Scriabin: The Poem of Ecstasy Op. 54.
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Two superstars of classical music, violin virtuoso Nikolaj Znaider and conductor Susanna Mälkki, join forces to present Tchaikovsky's monumental Violin Concerto. Experience Mälkki’s "charismatic and dynamic podium presence" (Chicago Classical Review) and "the glowing tone" (The New York Times) of Znaider in a concert also featuring Scriabin's wonderfully mystical The Poem of Ecstasy.
Take a peek behind-the-scenes and experience a San Francisco Symphony performance in the making. It begins at 8:30am with coffee, doughnuts, and a half-hour informative talk at 9am. Then, watch as the conductor and musicians collaborate to bring the music to life.
At a Glance
Violin Concerto 1878 | 33 mins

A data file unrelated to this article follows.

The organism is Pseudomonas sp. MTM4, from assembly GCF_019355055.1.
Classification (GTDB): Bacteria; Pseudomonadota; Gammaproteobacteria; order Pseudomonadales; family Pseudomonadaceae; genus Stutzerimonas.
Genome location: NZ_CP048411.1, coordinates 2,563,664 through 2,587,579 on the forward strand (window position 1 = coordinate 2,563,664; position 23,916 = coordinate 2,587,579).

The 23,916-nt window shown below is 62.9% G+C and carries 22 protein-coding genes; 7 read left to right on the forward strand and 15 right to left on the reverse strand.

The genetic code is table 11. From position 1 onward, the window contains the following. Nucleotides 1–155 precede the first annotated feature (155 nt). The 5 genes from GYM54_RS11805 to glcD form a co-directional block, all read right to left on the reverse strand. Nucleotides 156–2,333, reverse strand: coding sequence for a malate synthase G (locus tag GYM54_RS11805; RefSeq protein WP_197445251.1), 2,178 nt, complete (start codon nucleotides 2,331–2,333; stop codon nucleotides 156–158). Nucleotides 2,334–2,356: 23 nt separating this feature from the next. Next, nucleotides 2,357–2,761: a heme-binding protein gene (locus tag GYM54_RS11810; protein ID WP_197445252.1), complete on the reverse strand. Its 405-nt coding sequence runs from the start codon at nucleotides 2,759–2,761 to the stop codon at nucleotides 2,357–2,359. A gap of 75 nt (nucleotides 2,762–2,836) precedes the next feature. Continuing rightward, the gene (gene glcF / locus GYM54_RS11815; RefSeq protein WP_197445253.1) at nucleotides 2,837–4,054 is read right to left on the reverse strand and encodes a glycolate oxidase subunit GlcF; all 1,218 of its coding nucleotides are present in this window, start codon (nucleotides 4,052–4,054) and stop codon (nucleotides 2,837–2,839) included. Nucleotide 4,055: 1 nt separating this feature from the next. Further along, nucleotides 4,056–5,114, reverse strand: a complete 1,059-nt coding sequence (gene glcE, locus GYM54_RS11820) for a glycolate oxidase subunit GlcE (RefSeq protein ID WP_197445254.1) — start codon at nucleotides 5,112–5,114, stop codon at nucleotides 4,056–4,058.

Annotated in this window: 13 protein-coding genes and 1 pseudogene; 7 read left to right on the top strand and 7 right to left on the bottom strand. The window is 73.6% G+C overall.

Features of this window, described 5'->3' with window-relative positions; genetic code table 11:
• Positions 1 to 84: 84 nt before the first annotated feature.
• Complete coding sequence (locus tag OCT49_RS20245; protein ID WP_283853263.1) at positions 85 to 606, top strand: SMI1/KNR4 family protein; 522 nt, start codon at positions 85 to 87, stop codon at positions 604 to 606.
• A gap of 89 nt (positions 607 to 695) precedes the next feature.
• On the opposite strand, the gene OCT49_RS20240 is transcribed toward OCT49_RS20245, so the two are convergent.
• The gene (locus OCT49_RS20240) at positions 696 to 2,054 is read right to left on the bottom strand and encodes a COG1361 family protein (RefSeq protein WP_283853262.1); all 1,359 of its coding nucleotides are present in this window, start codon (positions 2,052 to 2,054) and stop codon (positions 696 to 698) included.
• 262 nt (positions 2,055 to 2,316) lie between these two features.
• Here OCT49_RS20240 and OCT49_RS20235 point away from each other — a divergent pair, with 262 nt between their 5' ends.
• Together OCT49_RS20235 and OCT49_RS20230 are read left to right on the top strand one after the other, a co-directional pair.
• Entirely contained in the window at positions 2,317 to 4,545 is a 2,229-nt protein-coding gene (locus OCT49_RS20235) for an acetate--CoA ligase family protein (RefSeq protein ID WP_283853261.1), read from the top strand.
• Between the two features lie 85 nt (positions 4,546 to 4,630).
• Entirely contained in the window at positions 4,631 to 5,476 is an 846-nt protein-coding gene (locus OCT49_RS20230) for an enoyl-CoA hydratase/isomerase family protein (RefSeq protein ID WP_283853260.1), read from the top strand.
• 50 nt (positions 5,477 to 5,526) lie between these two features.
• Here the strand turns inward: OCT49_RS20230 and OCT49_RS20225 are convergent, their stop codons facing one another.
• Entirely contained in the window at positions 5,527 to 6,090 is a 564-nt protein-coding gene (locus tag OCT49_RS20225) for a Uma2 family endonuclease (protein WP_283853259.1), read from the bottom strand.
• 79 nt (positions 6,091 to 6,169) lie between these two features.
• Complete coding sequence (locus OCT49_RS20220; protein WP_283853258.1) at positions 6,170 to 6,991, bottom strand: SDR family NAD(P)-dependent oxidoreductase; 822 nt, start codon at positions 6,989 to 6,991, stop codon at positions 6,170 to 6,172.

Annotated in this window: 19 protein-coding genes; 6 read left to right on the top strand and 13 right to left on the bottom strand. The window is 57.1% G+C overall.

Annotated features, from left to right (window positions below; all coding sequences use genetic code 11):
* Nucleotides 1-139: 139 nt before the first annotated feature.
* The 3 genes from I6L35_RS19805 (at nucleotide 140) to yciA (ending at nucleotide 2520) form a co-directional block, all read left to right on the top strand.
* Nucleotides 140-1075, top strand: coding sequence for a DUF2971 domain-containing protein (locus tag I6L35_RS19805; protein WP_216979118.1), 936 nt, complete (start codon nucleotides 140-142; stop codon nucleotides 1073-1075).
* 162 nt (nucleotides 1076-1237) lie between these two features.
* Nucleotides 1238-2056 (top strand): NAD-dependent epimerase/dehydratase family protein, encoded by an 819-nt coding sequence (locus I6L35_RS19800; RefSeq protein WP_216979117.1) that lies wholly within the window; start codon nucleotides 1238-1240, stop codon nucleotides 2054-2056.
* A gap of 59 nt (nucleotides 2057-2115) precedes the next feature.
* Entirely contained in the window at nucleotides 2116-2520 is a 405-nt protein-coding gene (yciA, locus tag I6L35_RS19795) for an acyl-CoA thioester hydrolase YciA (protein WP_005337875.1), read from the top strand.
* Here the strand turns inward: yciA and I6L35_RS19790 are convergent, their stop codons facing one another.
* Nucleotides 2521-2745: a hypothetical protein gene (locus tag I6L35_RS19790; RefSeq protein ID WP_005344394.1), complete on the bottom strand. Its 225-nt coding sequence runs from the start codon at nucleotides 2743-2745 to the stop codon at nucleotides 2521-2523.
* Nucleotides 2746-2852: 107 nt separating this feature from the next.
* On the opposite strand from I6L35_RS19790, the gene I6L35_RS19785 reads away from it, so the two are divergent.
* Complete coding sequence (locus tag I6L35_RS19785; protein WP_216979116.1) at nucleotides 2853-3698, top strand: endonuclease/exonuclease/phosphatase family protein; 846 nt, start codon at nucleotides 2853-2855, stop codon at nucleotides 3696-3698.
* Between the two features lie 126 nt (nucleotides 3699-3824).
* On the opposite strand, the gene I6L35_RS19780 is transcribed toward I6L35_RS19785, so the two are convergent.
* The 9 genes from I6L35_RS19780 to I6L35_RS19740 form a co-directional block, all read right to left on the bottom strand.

Soloist William Hagen makes his entrance for this firecracker of a concerto after a gracious and suspense-building orchestral introduction. The first movement calls for remarkably virtuosic playing while the second movement is melodically inspired. Tchaikovsky’s finale might sound to us like an urban, cultured genre picture of country life but it struck some early listeners as pretty uncivilized!
Symphony No. 2 1907 | 56 mins
Rachmaninoff used to be criticized for wearing his heart on his sleeve; but, really, who would be so callous as to complain that such music as this enriches our world? The third movement’s principal theme, sung out by the clarinet, is irresistible, spun out at great length and balancing, as Rachmaninoff could do so ably, between the aesthetics of the concert hall and the most elevated sort of popular music. The Second Symphony is trademark Rachmaninoff.
JEANETTE YU is Director of Publications at the San Francisco Symphony.